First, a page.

The more important measurement conducted by the science instrument is that of the angle between the spin axis of our gyroscopes and the fixed reference line provided by our guide star (via our on-board telescope). Effectively, we determine the rate of change of the gyro spin directions in comparison to the direction of one particular star. By means of our specialized guiding telescope, the spacecraft is kept pointing at this "guide star" for almost the entire mission. But is this guide star an adequate reference point, fixed on the sky with respect to the galaxies lying behind it? The answer is "No!"  Like everything else in the universe, stars move, and are not fixed points on the sky. Our guide star (like all stars) is free to move slowly across the sky, and this motion cannot be ignored in the GP-B test of general relativity. In fact, the European space mission Hipparcos has shown that each year the chosen guide star moves across the sky about 35 milliarcseconds, almost as much as the entire relativistic gravitomagnetic effect in one year. Moreover, the uncertainty of this value is larger than the intended accuracy of the of the GP-B relativity tests. Some other method was needed to measure the motion of the guide star.

The solution to this problem was to choose a star that emits not only light that can be observed with the telescope of the GP-B spacecraft, but also microwave radio noise that can be recorded by large astronomical and deep space communication radio antennas on the ground. The chosen star is IM Pegasi--in Latin "Pegasi" means "of or in Pegasus," which is a constellation of stars easily seen high over head on autumn evenings throughout North America, Europe, and Asia. The designation "IM" is just a pair of letters chosen more or less sequentially to identify certain stars. This star IM Pegasi is barely bright enough to see with the naked eye under very dark and clear skies, but when observed in the microwave range, this star is often among the brightest in the sky. The microwave noise coming from this star makes it possible to use the methods of very-long-baseline interferometry (VLBI) to measure the position of the star in comparison to several quasars that lie nearby to the star on the sky. Quasars are galaxies with a quasi-stellar (i.e., nearly unresolved) appearance found in the distant universe millions of times farther away from the Earth than the stars visible to the naked eye. The wonderful thing about these quasars is that even though they are far enough away to be ideal reference points for the relativity tests, they emit so much microwave radio energy that they appear to radio antennas to be among the brightest objects in the sky, in many cases even brighter than the guide star.

To measure the motion on the sky of this particular star, since 1997 the GP-B program has obtained VLBI observations of this star and at least two quasars behind it about four times per year. Data is recorded with the VLA and VLBA radio antenna arrays of the National Radio Astronomy Observatory (NRAO), the 70 meter diameter dishes of NASA's Deep Space Network (DSN) and the 100 meter diameter dish of the Max-Planck-Institut für Radioastronomie (MPIfR) in sessions lasting up to 18 hours. The data from all the antennas are initially combined and processed by NRAO in Socorro, NM, before being sent to York University, in Toronto, Canada, and to the Harvard-Smithsonian Center for Astrophysics, in Cambridge, MA, for further analysis. The use of so many telescopes increases both the accuracy of the measurements and their ability to detect the the sometimes weak radio emission from IM Pegasi. The results of this analysis are a series of maps and positions from which the motions of IM Pegasi can be estimated. By the end of the GP-B mission, these observations should determine the mean (or so-called "proper") motion of IM Pegasi against the distant galaxies to an accuracy of about 0.1 milliarcseconds per year. This accuracy is comparable to the intended accuracy of the measurement of the mean rate of change of the gyro spin directions with respect to IM Pegasi. Combined together, these measurements will determine the mean rate of change of the gyro spin directions with respect to the distant universe. Together they will test, with much greater accuracy than ever before, the two predictions of general relativity for the behavior of gyroscopes near a massive body, and thus reveal something about the nature of space-time itself.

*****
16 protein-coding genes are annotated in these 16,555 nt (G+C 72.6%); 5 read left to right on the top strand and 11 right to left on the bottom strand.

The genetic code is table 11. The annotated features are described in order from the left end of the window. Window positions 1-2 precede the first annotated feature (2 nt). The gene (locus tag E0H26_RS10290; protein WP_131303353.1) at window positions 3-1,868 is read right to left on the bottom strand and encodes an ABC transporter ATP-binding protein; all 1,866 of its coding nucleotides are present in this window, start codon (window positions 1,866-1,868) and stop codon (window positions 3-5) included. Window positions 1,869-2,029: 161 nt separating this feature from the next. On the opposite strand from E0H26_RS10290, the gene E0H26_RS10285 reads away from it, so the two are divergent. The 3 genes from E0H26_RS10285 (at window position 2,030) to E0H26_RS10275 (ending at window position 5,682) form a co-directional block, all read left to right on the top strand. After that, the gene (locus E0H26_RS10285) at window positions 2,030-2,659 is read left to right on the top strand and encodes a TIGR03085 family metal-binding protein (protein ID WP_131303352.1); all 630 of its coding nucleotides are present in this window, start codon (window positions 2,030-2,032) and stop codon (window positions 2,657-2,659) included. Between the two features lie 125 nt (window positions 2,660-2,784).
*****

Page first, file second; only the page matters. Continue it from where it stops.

Some readers have asked for alternative naming conventions for our guide star, as it appears listed in different catalogs. These names can include: IM Peg, HR 8703, HD 216489, SAO 108231, BD +16 4831, FK5: 3829

Pages 18-20 of the Gravity Probe B Launch Companion contain information about the guide star and the science telescope. Furthermore, the ETH Institute of Astronomy in Zurich, Switzerland, is working with the Harvard-Smithsonian Center for Astrophysics to provide detailed optical information about the GP-B guide star, IM Pegasi. You can find out about the ETH Institute's work in monitoring magnetic activity on IM Pegasi and the Doppler Imaging Technique used for this purpose on the ETH Institute of Astronomy GP-B Web page.

The Harvard-Smithsonian Center for Astrophysics (Cambridge) and York University (Toronto) are studying the guide star to provide crucial measurements of its motion relative to far away quasars. These measurements are needed to relate the tiny changes in the gyroscopes' spin direction to the distant universe, so that general relativity can be tested. Learn more about these measurements by going to the IM Pegasi web site at York University.